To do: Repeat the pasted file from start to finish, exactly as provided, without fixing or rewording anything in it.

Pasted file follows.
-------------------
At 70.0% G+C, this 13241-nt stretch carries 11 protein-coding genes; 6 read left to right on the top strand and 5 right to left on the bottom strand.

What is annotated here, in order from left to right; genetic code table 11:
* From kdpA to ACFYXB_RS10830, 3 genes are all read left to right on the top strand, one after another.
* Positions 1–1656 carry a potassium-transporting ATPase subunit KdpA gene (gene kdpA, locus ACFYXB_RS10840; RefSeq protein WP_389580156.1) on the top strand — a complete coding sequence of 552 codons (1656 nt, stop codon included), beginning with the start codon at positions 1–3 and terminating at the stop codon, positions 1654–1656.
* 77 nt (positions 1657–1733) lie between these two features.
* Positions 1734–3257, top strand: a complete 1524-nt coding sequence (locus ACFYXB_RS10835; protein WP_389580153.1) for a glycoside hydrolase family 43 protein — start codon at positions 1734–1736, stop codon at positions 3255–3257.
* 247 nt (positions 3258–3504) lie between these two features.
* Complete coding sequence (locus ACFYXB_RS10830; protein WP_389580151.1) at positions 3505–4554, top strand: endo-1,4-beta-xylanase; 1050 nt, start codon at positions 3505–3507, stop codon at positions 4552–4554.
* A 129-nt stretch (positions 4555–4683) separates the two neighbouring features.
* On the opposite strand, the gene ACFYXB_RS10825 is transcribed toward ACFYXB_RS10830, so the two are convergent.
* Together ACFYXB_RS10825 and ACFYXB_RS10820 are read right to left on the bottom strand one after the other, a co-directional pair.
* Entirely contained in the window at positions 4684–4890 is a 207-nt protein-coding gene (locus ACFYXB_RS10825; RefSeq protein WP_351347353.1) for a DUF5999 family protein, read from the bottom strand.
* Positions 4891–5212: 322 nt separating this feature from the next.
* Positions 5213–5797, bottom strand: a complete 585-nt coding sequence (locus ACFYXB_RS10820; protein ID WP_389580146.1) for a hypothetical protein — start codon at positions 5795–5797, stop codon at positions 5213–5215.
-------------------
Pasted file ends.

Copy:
At 70.0% G+C, this 13241-nt stretch carries 11 protein-coding genes; 6 read left to right on the top strand and 5 right to left on the bottom strand.

What is annotated here, in order from left to right; genetic code table 11:
* From kdpA to ACFYXB_RS10830, 3 genes are all read left to right on the top strand, one after another.
* Positions 1–1656 carry a potassium-transporting ATPase subunit KdpA gene (gene kdpA, locus ACFYXB_RS10840; RefSeq protein WP_389580156.1) on the top strand — a complete coding sequence of 552 codons (1656 nt, stop codon included), beginning with the start codon at positions 1–3 and terminating at the stop codon, positions 1654–1656.
* 77 nt (positions 1657–1733) lie between these two features.
* Positions 1734–3257, top strand: a complete 1524-nt coding sequence (locus ACFYXB_RS10835; protein WP_389580153.1) for a glycoside hydrolase family 43 protein — start codon at positions 1734–1736, stop codon at positions 3255–3257.
* 247 nt (positions 3258–3504) lie between these two features.
* Complete coding sequence (locus ACFYXB_RS10830; protein WP_389580151.1) at positions 3505–4554, top strand: endo-1,4-beta-xylanase; 1050 nt, start codon at positions 3505–3507, stop codon at positions 4552–4554.
* A 129-nt stretch (positions 4555–4683) separates the two neighbouring features.
* On the opposite strand, the gene ACFYXB_RS10825 is transcribed toward ACFYXB_RS10830, so the two are convergent.
* Together ACFYXB_RS10825 and ACFYXB_RS10820 are read right to left on the bottom strand one after the other, a co-directional pair.
* Entirely contained in the window at positions 4684–4890 is a 207-nt protein-coding gene (locus ACFYXB_RS10825; RefSeq protein WP_351347353.1) for a DUF5999 family protein, read from the bottom strand.
* Positions 4891–5212: 322 nt separating this feature from the next.
* Positions 5213–5797, bottom strand: a complete 585-nt coding sequence (locus ACFYXB_RS10820; protein ID WP_389580146.1) for a hypothetical protein — start codon at positions 5795–5797, stop codon at positions 5213–5215.